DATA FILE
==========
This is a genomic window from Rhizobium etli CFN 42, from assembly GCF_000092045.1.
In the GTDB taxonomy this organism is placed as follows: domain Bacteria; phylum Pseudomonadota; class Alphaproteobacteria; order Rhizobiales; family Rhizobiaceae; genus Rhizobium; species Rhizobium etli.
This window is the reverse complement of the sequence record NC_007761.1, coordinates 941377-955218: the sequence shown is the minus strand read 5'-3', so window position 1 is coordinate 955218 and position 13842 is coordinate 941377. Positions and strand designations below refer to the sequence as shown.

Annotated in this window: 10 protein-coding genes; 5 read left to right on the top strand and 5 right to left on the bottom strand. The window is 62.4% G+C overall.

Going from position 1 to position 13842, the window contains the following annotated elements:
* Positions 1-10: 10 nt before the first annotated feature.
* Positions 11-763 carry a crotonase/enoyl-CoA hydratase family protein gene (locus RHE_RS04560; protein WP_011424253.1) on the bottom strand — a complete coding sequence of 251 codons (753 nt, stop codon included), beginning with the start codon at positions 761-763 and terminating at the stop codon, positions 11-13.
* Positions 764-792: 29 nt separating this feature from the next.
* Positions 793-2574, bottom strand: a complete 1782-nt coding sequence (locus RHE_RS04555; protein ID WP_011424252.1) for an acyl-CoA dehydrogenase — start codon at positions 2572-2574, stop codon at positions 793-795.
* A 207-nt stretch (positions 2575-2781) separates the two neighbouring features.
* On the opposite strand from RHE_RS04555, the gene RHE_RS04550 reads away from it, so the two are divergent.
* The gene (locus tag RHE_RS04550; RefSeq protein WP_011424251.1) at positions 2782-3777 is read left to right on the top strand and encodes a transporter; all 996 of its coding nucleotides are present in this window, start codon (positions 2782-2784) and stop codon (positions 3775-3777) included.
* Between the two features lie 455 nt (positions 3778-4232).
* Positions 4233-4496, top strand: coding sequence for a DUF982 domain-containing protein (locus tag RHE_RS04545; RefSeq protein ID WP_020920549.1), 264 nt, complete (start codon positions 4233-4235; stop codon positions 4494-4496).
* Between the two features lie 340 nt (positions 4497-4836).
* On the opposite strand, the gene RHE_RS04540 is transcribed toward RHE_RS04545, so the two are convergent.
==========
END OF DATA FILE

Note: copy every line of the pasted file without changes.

This is a genomic window from Rhizobium etli CFN 42, from assembly GCF_000092045.1.
In the GTDB taxonomy this organism is placed as follows: domain Bacteria; phylum Pseudomonadota; class Alphaproteobacteria; order Rhizobiales; family Rhizobiaceae; genus Rhizobium; species Rhizobium etli.
This window is the reverse complement of the sequence record NC_007761.1, coordinates 941377-955218: the sequence shown is the minus strand read 5'-3', so window position 1 is coordinate 955218 and position 13842 is coordinate 941377. Positions and strand designations below refer to the sequence as shown.

Annotated in this window: 10 protein-coding genes; 5 read left to right on the top strand and 5 right to left on the bottom strand. The window is 62.4% G+C overall.

Going from position 1 to position 13842, the window contains the following annotated elements:
* Positions 1-10: 10 nt before the first annotated feature.
* Positions 11-763 carry a crotonase/enoyl-CoA hydratase family protein gene (locus RHE_RS04560; protein WP_011424253.1) on the bottom strand — a complete coding sequence of 251 codons (753 nt, stop codon included), beginning with the start codon at positions 761-763 and terminating at the stop codon, positions 11-13.
* Positions 764-792: 29 nt separating this feature from the next.
* Positions 793-2574, bottom strand: a complete 1782-nt coding sequence (locus RHE_RS04555; protein ID WP_011424252.1) for an acyl-CoA dehydrogenase — start codon at positions 2572-2574, stop codon at positions 793-795.
* A 207-nt stretch (positions 2575-2781) separates the two neighbouring features.
* On the opposite strand from RHE_RS04555, the gene RHE_RS04550 reads away from it, so the two are divergent.
* The gene (locus tag RHE_RS04550; RefSeq protein WP_011424251.1) at positions 2782-3777 is read left to right on the top strand and encodes a transporter; all 996 of its coding nucleotides are present in this window, start codon (positions 2782-2784) and stop codon (positions 3775-3777) included.
* Between the two features lie 455 nt (positions 3778-4232).
* Positions 4233-4496, top strand: coding sequence for a DUF982 domain-containing protein (locus tag RHE_RS04545; RefSeq protein ID WP_020920549.1), 264 nt, complete (start codon positions 4233-4235; stop codon positions 4494-4496).
* Between the two features lie 340 nt (positions 4497-4836).
* On the opposite strand, the gene RHE_RS04540 is transcribed toward RHE_RS04545, so the two are convergent.